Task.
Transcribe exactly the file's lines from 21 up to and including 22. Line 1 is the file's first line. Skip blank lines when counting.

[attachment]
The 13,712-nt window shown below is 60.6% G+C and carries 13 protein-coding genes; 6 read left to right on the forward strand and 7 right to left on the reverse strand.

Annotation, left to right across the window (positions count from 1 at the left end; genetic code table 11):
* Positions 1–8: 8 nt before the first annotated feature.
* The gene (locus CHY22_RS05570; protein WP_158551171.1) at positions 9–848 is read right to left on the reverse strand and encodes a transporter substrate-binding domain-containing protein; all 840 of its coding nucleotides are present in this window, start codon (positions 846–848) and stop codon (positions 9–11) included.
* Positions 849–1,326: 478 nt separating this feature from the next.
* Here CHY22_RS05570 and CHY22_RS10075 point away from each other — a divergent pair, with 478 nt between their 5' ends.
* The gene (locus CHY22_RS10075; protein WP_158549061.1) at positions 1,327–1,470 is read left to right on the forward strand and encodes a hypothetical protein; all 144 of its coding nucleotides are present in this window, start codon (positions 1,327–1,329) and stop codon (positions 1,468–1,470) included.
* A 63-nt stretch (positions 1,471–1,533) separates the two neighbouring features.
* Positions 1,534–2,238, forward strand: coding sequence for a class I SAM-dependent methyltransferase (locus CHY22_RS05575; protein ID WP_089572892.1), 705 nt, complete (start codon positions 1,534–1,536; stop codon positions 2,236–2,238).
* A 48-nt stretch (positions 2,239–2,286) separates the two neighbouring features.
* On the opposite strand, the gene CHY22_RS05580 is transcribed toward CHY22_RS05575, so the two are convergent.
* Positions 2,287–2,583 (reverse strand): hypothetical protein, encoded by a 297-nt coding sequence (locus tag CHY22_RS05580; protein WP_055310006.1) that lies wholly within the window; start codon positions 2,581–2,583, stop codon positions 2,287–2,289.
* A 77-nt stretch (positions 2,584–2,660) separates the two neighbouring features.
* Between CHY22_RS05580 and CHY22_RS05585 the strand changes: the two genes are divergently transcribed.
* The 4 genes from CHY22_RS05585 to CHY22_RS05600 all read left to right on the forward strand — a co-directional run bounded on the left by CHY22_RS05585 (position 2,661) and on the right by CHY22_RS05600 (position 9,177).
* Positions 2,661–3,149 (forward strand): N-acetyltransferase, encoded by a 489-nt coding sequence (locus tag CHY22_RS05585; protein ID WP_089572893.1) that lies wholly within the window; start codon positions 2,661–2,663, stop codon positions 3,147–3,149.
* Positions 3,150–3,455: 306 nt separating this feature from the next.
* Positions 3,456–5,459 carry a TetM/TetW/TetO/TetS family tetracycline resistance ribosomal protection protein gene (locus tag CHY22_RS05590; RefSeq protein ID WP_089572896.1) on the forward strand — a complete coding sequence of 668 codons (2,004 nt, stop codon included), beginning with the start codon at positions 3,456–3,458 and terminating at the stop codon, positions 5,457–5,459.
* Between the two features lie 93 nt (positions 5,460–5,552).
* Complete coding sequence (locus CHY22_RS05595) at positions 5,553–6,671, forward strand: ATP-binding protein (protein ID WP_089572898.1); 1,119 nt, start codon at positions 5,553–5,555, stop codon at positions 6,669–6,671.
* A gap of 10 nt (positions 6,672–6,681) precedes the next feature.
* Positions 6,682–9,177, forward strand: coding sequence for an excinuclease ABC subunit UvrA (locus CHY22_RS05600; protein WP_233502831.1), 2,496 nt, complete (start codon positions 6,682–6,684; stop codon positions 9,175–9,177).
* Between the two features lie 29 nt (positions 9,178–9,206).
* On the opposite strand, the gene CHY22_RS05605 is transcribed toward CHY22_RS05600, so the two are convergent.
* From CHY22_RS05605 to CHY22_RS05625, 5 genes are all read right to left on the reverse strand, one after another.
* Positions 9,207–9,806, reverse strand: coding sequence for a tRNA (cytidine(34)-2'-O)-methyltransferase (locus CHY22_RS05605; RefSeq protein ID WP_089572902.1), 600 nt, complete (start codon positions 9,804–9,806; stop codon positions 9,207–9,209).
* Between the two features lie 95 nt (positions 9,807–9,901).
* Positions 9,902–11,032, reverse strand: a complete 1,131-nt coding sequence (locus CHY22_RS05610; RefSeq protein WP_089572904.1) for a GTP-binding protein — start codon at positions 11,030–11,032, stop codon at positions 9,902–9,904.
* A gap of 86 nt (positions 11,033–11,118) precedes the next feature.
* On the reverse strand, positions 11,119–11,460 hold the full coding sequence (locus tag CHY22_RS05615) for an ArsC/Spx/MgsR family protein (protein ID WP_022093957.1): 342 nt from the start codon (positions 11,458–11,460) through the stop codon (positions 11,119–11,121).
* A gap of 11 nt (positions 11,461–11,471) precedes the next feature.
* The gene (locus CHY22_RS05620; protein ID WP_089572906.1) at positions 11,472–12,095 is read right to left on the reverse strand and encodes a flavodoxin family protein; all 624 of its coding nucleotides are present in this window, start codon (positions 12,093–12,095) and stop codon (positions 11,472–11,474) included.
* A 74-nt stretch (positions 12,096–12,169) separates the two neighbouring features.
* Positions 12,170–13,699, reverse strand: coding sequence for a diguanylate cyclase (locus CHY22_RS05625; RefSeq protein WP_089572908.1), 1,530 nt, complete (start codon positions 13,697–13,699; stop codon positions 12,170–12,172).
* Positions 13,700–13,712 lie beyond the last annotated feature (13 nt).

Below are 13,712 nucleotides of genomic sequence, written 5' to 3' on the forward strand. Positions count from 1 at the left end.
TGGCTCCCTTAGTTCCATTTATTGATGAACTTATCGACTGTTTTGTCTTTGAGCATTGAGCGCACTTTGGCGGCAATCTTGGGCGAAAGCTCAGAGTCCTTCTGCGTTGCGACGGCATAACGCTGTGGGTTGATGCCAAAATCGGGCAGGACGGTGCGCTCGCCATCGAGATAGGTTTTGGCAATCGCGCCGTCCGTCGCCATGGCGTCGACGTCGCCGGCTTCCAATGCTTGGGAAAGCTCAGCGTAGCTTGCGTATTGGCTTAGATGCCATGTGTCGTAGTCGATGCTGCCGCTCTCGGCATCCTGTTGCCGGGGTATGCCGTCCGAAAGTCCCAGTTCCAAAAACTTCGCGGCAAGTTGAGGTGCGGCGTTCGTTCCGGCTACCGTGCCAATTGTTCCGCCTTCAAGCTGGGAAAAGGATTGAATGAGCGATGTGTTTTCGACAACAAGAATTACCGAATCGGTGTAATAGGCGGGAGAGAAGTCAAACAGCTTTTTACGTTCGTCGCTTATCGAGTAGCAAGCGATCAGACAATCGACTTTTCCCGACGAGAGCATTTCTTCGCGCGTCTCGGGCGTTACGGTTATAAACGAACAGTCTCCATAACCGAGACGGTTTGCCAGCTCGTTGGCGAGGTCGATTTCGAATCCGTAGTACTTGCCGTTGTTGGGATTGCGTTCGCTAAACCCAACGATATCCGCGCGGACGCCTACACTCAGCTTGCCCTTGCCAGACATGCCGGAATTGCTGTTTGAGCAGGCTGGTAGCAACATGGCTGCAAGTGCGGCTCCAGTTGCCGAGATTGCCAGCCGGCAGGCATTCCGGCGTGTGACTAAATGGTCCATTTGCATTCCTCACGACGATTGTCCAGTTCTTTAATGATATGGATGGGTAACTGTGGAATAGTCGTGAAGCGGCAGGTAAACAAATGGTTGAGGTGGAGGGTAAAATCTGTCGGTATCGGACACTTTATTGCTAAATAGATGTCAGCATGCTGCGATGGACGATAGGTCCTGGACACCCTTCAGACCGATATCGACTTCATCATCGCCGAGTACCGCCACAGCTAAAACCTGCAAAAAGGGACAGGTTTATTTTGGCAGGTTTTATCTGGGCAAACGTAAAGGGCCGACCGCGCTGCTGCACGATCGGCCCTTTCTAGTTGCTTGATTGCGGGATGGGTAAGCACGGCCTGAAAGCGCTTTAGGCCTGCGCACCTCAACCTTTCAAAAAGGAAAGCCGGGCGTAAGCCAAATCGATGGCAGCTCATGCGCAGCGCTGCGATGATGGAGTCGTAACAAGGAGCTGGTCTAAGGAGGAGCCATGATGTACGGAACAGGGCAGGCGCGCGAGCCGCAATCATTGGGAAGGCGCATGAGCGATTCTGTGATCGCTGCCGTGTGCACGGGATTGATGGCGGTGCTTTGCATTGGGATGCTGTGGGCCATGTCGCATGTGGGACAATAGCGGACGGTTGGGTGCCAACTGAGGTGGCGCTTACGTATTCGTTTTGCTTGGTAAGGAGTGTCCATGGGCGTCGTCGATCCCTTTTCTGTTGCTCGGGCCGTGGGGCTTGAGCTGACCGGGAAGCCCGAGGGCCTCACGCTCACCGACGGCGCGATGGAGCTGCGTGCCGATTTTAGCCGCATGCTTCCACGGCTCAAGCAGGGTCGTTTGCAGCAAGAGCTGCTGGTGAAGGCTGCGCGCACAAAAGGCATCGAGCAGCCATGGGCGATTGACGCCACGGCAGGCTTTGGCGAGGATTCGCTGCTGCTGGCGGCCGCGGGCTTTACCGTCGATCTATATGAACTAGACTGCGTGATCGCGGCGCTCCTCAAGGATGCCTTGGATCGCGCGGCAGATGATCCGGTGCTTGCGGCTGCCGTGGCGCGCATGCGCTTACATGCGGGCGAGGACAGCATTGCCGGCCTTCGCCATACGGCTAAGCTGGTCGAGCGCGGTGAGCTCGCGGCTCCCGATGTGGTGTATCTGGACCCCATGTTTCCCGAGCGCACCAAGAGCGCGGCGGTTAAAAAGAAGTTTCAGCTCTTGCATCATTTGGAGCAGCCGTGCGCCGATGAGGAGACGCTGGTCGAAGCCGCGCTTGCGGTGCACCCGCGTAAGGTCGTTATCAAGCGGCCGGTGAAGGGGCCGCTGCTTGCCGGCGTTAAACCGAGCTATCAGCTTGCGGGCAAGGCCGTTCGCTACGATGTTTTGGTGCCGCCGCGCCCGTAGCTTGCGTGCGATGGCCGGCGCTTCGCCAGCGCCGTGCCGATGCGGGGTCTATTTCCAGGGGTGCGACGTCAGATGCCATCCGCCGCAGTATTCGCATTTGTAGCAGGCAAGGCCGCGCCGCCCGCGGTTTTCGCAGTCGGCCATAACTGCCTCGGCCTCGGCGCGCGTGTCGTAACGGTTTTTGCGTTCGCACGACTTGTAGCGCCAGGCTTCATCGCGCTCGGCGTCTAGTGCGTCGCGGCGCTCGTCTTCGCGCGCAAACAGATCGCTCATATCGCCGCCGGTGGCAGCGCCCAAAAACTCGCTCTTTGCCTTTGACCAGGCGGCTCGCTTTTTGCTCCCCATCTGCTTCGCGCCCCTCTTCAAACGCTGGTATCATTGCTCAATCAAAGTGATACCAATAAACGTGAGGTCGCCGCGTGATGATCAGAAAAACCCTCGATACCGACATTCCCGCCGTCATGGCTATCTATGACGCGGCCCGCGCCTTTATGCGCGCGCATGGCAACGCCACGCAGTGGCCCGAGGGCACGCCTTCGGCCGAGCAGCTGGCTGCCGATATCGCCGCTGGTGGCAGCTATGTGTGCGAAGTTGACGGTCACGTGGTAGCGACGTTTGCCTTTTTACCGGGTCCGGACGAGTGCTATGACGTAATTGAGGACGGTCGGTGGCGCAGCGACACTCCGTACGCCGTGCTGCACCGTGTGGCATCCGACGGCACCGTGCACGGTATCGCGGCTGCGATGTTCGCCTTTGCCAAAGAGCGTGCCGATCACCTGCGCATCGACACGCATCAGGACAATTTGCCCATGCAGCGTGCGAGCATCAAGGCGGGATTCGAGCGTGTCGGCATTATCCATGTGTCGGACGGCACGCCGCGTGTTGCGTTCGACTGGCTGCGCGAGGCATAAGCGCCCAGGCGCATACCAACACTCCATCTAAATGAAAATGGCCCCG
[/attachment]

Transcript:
* A gap of 10 nt (positions 6,672–6,681) precedes the next feature.
* Positions 6,682–9,177, forward strand: coding sequence for an excinuclease ABC subunit UvrA (locus CHY22_RS05600; protein WP_233502831.1), 2,496 nt, complete (start codon positions 6,682–6,684; stop codon positions 9,175–9,177).